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NBA Finals Loss Still Haunts Nazr Mohammed

With Oklahoma City in town, the Bulls big man reflects on coming so close to winning his second championship

By Bryan Crawford
|  Tuesday, Oct 23, 2012  |  Updated 12:50 PM CDT
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NBA Finals Loss Still Haunts Nazr Mohammed

After not getting off the bench in the NBA Finals last season with the Oklahoma City Thunder, Nazr Mohammed is hungry for a chance to win another ring.

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The Oklahoma City Thunder heads to the United Center Tuesday night, and it goes without saying the Chicago Bulls will have their hands full trying to contain the explosive offensive combo of Kevin Durant and Russell Westbrook. The two superstars helped OKC get to the NBA Finals last season where they were defeated by the Miami Heat in five games.

The disappointment of coming so close to the ultimate goal and failing is a feeling that still lingers with players on the Thunder squad and also with a current member of the Bulls.

Nazr Mohammed won an NBA Championship with San Antonio in 2005, starting every game at center throughout the playoffs and making a huge impact for the Spurs. But seven years later he would find himself as a spectator wearing an Oklahoma City uniform, and the loss last June still tastes bitter to the 14-year veteran.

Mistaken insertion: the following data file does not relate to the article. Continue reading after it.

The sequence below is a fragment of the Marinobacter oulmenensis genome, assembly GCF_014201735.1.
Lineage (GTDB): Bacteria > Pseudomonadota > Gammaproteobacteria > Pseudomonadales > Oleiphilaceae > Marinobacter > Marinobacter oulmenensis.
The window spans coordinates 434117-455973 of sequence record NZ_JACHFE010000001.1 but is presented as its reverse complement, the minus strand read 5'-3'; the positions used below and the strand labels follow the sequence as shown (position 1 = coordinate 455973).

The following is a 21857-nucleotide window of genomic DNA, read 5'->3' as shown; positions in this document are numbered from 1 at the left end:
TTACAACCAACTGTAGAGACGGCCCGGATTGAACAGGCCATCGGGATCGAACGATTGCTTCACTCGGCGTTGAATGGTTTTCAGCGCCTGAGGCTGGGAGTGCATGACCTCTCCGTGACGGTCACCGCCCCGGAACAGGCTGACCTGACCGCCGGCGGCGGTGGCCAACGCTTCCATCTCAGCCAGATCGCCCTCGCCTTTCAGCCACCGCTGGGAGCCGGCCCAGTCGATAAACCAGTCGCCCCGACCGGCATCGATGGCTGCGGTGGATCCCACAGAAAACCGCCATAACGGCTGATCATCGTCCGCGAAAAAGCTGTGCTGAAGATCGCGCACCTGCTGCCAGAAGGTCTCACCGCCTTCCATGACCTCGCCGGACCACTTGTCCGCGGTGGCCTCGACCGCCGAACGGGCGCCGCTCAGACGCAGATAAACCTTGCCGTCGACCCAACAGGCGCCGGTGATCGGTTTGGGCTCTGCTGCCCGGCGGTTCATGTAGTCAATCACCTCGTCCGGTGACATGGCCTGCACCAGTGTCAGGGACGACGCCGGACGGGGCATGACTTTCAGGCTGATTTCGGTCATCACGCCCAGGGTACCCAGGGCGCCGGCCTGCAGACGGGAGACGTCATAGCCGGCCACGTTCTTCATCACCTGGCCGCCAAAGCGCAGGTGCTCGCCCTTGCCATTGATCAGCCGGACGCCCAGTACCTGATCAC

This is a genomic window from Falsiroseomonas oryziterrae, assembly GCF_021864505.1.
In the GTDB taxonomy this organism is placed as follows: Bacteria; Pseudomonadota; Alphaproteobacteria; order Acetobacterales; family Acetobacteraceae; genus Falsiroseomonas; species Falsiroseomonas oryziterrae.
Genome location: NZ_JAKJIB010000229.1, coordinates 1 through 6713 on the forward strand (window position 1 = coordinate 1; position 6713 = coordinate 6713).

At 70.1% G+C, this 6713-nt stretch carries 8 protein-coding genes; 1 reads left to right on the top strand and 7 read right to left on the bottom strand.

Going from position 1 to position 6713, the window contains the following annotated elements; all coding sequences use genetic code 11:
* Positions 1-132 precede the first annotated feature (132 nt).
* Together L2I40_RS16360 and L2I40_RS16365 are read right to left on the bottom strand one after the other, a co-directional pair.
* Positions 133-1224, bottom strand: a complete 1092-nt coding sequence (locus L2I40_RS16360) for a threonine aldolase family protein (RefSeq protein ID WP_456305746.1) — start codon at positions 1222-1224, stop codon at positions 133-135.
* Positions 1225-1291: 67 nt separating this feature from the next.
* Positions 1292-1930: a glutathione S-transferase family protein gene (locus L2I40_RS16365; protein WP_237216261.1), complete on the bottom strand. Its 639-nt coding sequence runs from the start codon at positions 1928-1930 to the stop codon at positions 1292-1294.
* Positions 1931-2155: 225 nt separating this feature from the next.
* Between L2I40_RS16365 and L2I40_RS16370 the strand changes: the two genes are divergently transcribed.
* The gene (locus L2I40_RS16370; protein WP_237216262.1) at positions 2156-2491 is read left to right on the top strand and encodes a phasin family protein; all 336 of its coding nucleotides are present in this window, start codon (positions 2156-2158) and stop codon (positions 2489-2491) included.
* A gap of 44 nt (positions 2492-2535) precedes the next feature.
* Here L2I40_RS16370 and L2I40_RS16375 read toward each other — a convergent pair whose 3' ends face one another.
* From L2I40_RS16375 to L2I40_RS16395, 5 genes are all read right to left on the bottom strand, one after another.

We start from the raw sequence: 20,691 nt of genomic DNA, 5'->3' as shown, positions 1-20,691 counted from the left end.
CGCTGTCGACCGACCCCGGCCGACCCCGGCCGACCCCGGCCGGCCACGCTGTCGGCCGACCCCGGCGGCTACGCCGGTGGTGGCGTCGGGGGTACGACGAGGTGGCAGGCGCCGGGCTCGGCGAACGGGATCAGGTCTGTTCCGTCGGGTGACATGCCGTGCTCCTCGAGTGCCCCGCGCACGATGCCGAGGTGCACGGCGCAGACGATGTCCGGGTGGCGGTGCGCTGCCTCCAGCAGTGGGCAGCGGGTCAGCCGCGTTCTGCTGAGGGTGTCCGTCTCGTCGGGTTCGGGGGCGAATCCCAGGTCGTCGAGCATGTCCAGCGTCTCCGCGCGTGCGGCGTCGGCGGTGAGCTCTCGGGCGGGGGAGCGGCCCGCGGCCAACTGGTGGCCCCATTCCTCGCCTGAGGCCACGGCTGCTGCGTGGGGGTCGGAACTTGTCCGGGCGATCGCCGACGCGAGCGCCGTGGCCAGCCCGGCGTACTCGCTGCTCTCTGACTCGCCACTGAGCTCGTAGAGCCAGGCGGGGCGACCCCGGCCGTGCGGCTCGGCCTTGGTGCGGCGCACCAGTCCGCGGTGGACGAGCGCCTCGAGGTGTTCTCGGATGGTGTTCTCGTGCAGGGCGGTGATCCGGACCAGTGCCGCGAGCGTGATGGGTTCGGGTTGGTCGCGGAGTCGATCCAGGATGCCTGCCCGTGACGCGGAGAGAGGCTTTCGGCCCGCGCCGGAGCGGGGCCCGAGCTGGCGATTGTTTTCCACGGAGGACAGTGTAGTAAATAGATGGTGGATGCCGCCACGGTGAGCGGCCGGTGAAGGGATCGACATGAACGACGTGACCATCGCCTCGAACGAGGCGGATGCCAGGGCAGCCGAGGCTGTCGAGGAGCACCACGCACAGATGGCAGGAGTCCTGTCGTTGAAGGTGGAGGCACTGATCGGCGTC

“It hurt. To get that close and lose it when you have a lot of confidence in your team and you feel that you shouldn’t have lost the way you lost – and in my case, not getting a chance to play as much I wanted in that Finals series – it fueled me this summer and I’m pissed,” Mohammed told NBC Chicago after Friday night’s victory over the Minnesota Timberwolves.

Mohammed appeared in just eight games for Oklahoma City in last year’s playoffs, averaging 2.3 points and two rebounds. But he didn’t play a single minute in the finals as head coach Scott Brooks went with an eight-man rotation and his first (and only) big man off the bench was Nick Collison.

“We had a chance. It was right there and we had a great team. I just wanted to get out there and help, I wanted to get out there and help win it because I could just taste it. And to not get it, it hurts. It still hurts. But it is what it is. You’ve just got to bottle that up and use it for the next opportunity, and if I get another opportunity, I’m taking it.”

Mohammed's thirst for another title comes from an understanding that his legacy in the NBA won’t be based on being one of the greatest big men to ever play, it’ll be based solely on winning.

“A lot of guys got one [NBA Championship], but there’s not a lot of guys that have two, or three – multiple championships. A guy like me will only be remembered for winning. My numbers aren’t going to be astronomical. It’s going to be just average numbers and I’m only going to be remembered for winning games. So I want another championship.”

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